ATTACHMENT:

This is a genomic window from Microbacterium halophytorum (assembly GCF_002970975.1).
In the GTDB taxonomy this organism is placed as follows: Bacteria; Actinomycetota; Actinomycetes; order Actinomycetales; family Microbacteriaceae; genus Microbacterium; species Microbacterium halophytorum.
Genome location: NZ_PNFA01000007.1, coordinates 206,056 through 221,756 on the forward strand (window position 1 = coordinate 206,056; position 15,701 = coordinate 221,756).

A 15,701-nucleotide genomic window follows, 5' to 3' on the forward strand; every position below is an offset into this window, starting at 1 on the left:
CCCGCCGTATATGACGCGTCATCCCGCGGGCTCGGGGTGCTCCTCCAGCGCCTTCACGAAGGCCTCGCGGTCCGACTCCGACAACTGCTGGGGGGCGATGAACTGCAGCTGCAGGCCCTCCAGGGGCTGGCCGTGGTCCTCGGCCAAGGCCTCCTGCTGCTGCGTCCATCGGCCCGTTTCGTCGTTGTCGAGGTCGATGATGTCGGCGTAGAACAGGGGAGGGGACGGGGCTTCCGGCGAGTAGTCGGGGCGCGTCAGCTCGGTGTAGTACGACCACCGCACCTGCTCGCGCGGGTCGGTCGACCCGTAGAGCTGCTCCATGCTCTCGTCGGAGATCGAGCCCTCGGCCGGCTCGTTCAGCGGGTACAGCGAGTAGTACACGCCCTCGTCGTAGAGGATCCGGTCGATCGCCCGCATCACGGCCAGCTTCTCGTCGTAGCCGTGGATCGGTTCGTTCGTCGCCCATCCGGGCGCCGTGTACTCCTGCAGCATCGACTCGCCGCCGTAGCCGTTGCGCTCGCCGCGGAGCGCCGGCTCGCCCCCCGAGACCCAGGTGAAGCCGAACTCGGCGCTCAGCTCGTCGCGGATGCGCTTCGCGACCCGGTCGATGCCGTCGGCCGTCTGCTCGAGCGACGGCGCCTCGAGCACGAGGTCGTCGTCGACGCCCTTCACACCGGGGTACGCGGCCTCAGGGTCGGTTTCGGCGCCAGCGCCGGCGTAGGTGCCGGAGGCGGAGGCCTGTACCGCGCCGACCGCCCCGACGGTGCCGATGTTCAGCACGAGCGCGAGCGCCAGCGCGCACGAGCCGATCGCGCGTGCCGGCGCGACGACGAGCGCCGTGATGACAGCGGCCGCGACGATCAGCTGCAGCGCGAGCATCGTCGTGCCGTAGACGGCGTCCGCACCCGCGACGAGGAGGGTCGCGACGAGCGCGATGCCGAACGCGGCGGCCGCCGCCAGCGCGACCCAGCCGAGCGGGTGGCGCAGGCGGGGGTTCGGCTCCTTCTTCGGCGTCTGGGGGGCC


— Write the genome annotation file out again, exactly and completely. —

This is a genomic window from Microbacterium halophytorum (assembly GCF_002970975.1).
In the GTDB taxonomy this organism is placed as follows: Bacteria; Actinomycetota; Actinomycetes; order Actinomycetales; family Microbacteriaceae; genus Microbacterium; species Microbacterium halophytorum.
Genome location: NZ_PNFA01000007.1, coordinates 206,056 through 221,756 on the forward strand (window position 1 = coordinate 206,056; position 15,701 = coordinate 221,756).

A 15,701-nucleotide genomic window follows, 5' to 3' on the forward strand; every position below is an offset into this window, starting at 1 on the left:
CCCGCCGTATATGACGCGTCATCCCGCGGGCTCGGGGTGCTCCTCCAGCGCCTTCACGAAGGCCTCGCGGTCCGACTCCGACAACTGCTGGGGGGCGATGAACTGCAGCTGCAGGCCCTCCAGGGGCTGGCCGTGGTCCTCGGCCAAGGCCTCCTGCTGCTGCGTCCATCGGCCCGTTTCGTCGTTGTCGAGGTCGATGATGTCGGCGTAGAACAGGGGAGGGGACGGGGCTTCCGGCGAGTAGTCGGGGCGCGTCAGCTCGGTGTAGTACGACCACCGCACCTGCTCGCGCGGGTCGGTCGACCCGTAGAGCTGCTCCATGCTCTCGTCGGAGATCGAGCCCTCGGCCGGCTCGTTCAGCGGGTACAGCGAGTAGTACACGCCCTCGTCGTAGAGGATCCGGTCGATCGCCCGCATCACGGCCAGCTTCTCGTCGTAGCCGTGGATCGGTTCGTTCGTCGCCCATCCGGGCGCCGTGTACTCCTGCAGCATCGACTCGCCGCCGTAGCCGTTGCGCTCGCCGCGGAGCGCCGGCTCGCCCCCCGAGACCCAGGTGAAGCCGAACTCGGCGCTCAGCTCGTCGCGGATGCGCTTCGCGACCCGGTCGATGCCGTCGGCCGTCTGCTCGAGCGACGGCGCCTCGAGCACGAGGTCGTCGTCGACGCCCTTCACACCGGGGTACGCGGCCTCAGGGTCGGTTTCGGCGCCAGCGCCGGCGTAGGTGCCGGAGGCGGAGGCCTGTACCGCGCCGACCGCCCCGACGGTGCCGATGTTCAGCACGAGCGCGAGCGCCAGCGCGCACGAGCCGATCGCGCGTGCCGGCGCGACGACGAGCGCCGTGATGACAGCGGCCGCGACGATCAGCTGCAGCGCGAGCATCGTCGTGCCGTAGACGGCGTCCGCACCCGCGACGAGGAGGGTCGCGACGAGCGCGATGCCGAACGCGGCGGCCGCCGCCAGCGCGACCCAGCCGAGCGGGTGGCGCAGGCGGGGGTTCGGCTCCTTCTTCGGCGTCTGGGGGGCC